A decision without a published opinion is authority only in the case in which such decision is rendered and should not be cited in any other case in any court for any other purpose, nor should any court consider any such decision for any purpose except in the case in which such decision is rendered. See Rule of Appellate Procedure 30 (e)(3).

NO. COA01-1497

NORTH CAROLINA COURT OF APPEALS

Filed: 15 October 2002

STATE OF NORTH CAROLINA

         v.                        New Hanover County
                                No. 99 CRS 1723
VICTOR FRANCISCO VALLADARES
    

    Appeal by defendant from judgment entered 26 July 2001 by Judge Ernest B. Fullwood in New Hanover County Superior Court. Heard in the Court of Appeals 30 September 2002.

    Attorney General Roy Cooper, by Special Deputy Attorney General Jonathan P. Babb, for the State.

    Robert T. Newman, Sr., for defendant appellant.

    BIGGS, Judge.

     On 21 October 1999, Victor Francisco Valladares (defendant) was convicted of three counts of trafficking in heroin in 99 CRS 1721, 99 CRS 1722, and 99 CRS 1723. He was also convicted of one count of possession of heroin with intent to sell or deliver in 99 CRS 1720. The trial court consolidated the four offenses into two judgments (hereafter “Judgment 1" and “Judgment 2"). In Judgment 1, the court consolidated the two heroin trafficking counts in 99 CRS 1721 and 99 CRS 1723, sentencing defendant to the mandatory term of 70 - 84 months imprisonment. See N.C.G.S. § 90-95(h)(4)(a) (1999). In Judgment 2, the court consolidated the third trafficking count in 99 CRS 1722 with the possession charge in 99CRS 1720, imposing a second consecutive prison sentence of 70 - 84 months. On appeal, this Court found no error as to Judgment 2. State v. Valladares, 143 N.C. App. 570, 547 S.E.2d 861 (2001) (unpublished opinion). As to Judgment 1, this Court found no error in the conviction for possession of heroin in 99 CRS 1723, but vacated defendant's conviction for trafficking in heroin by manufacture in 99 CRS 1721. Id.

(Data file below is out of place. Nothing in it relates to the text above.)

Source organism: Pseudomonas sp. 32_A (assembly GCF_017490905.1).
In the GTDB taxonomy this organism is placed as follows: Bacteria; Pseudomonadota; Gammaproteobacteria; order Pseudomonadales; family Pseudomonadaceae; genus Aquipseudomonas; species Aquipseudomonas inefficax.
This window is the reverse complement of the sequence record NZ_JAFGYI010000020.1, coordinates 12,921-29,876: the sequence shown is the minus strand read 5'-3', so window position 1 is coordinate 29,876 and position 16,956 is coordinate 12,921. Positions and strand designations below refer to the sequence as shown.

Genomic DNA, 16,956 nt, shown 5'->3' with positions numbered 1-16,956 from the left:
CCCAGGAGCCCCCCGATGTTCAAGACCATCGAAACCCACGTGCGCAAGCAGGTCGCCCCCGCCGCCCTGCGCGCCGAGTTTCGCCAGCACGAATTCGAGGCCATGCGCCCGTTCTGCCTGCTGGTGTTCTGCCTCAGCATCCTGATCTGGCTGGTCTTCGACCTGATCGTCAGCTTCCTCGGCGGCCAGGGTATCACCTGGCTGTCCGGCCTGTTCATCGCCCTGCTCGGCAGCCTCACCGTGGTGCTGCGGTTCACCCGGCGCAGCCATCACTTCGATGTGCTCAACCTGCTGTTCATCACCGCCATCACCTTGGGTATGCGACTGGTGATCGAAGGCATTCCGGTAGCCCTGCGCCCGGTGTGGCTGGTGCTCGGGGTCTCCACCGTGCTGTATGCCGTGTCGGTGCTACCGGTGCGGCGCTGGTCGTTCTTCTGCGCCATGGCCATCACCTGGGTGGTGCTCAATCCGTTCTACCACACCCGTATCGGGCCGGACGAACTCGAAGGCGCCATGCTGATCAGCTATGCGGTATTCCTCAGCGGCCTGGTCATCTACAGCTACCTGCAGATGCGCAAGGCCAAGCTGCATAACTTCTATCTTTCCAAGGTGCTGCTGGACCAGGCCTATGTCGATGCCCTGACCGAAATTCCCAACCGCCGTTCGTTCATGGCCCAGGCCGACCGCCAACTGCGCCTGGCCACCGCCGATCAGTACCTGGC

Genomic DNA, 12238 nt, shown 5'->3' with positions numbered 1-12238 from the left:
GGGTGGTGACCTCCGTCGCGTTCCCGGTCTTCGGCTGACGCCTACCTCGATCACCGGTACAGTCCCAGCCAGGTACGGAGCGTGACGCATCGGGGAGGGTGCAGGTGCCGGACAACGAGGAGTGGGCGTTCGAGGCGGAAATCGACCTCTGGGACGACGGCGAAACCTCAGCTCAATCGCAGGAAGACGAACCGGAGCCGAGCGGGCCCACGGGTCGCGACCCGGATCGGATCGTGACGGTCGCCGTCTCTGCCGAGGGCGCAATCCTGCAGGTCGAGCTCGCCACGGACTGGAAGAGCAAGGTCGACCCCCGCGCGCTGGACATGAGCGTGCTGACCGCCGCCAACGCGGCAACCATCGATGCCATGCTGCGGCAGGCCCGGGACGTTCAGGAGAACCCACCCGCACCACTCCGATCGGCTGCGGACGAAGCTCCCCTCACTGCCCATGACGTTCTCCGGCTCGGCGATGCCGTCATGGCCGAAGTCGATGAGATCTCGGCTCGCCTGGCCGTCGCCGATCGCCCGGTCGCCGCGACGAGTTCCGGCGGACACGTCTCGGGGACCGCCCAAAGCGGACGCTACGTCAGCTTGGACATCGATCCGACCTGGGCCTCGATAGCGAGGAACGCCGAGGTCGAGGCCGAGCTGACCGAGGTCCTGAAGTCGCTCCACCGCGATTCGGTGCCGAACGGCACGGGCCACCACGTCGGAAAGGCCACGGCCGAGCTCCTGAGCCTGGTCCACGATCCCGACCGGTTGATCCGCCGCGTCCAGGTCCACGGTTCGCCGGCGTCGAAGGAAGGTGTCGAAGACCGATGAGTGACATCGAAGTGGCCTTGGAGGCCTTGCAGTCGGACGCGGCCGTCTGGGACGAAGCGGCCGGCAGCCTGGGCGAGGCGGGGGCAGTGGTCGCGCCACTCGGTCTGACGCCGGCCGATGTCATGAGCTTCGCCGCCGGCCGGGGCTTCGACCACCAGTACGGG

The cause was remanded to the trial court, which held a re- sentencing hearing on 26 July 2001. Defendant argued that the court should consolidate the remaining trafficking offense from Judgment 1 into Judgment 2. The trial court concluded that it had no authority to revisit Judgment 2, which had been affirmed in all respects on appeal. The trial court determined that only the remaining offense from Judgment 1, 99 CRS 1723, was before it on remand. Because the sentence for trafficking in heroin was prescribed by statute, see N.C.G.S. § 90-95(h)(4)(a) (1999), the trial court entered judgment in 99 CRS 1723, imposing a 70 - 84 month sentence. This sentence was to run consecutively to defendant's sentence in Judgment 2, as required by N.C.G.S. § 90- 95(h)(6) (1999).
    On appeal, defendant claims the trial court erred by failing to conduct a de novo resentencing proceeding as to all three of his convictions. Defendant argues that the court's failure to recognize its own authority and discretion on remand to consolidate the offenses from both Judgment 1 and Judgment 2 resulted in a denial of his constitutional right to due process and equalprotection.
    We note initially that defendant did not raise his due process or equal protection claims in the trial court. “Constitutional questions which are not raised and passed upon at trial will not be considered on appeal.” State v. Gainey, 355 N.C. 73, 105, 558 S.E.2d 463, 484 (2002) (citing State v. Benson, 323 N.C. 318, 322, 372 S.E.2d 517, 519 (1988)).
    Defendant avers that both Judgment 1 and Judgment 2 were before the trial court on remand from our decision vacating the conviction in 99 CRS 1721 contained in Judgment 1. In light of the Supreme Court's decision in State v. Hemby, 333 N.C. 331, 333-34, 426 S.E.2d 77, 78 (1993), we disagree.